French President Emmanuel Macron has announced a summit in May to review the way Western nations fund African economies, saying that investments were often high-risk, making African nations more inclined to turn to China than the West.
“Why is it that for several years, a country like Kenya has turned a lot to China?” Macron said Thursday during a tech conference by French investment bank Bpifrance in Paris.
“It’s because China provided funding and turnkey solutions, along with ultra-competitive investments, which did not respect the rules of the OECD,” he said.
The French president has called for the Organisation for Economic Co-operation and Development rules - which have often made African countries take unnecessary risks - to be changed.
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At the Paris business conference, attended by visiting guest Kenyan President Uhuru Kenyatta, Macron pledged to hold a summit next May to “redefine together the rules of African financing”, in order to play by a set of conditions which are bearable for the African continent.
The planned summit is in line with calls by the French government to ease African debt to enable countries to fight against the coronavirus.
It also gives France another occasion to portray itself as a champion of the continent’s interests.
“If we don’t succeed in helping Africa develop, we, Europeans, will pay the price and will only continue to speak of Africa in terms of the migration suffered by a youth whom we failed to offer opportunities on their own continent,” Macron said, all the while insisting that Africa has “extraordinary development potential”.
Under the current French leader, Paris has increasingly expanded its footprint beyond the North and West African markets, where it has been active since the colonial era, towards East Africa. Kenyatta’s presence in Paris - his first overseas trip since the Covid-19 pandemic - provided further evidence of France’s growing role in Kenya.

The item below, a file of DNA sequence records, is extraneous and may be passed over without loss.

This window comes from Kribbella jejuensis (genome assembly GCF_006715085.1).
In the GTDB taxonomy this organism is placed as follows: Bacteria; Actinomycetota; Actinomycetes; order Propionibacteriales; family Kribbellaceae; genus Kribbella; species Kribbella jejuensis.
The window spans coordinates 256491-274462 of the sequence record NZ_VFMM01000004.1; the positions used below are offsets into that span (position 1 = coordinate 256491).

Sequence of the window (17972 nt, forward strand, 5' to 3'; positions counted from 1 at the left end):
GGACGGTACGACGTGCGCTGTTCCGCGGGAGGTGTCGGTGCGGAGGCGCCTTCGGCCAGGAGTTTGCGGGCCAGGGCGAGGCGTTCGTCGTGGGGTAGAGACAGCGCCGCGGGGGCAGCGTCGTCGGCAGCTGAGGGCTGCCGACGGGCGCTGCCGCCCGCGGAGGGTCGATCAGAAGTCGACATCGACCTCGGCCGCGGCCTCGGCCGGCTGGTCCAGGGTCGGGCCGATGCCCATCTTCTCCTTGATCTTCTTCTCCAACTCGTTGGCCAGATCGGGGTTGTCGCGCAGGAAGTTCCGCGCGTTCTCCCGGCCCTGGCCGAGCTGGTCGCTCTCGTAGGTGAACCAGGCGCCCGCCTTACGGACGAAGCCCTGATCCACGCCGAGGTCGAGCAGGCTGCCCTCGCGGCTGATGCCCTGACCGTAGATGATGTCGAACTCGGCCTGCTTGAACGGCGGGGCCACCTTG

Uhuru Kenyatta, who exhorted French entrepreneurs to “seize the opportunities which exist” in Kenya and in Africa, signed three major infrastructure projects with French companies.
Infrastructure giant Vinci Concessions made its first foray into the continent with a 1.3 billion euros (Sh165 billion) public private partnership (PPP) to build and operate a 175 km highway from Nairobi to Mau, one of the largest PPP projects in the region.
Other agreements included the development of the Nairobi Central Business District (CBD) and a commuter railway line to Jomo Kenyatta International Airport.
Along with foreign direct investment, Kenyatta is hoping to boost Kenya’s exports of mainly fruit and vegetables to Europe’s second-largest market. Over 100 French companies are operating in the East African nation in sectors including hospitality, energy, luxury goods and retail.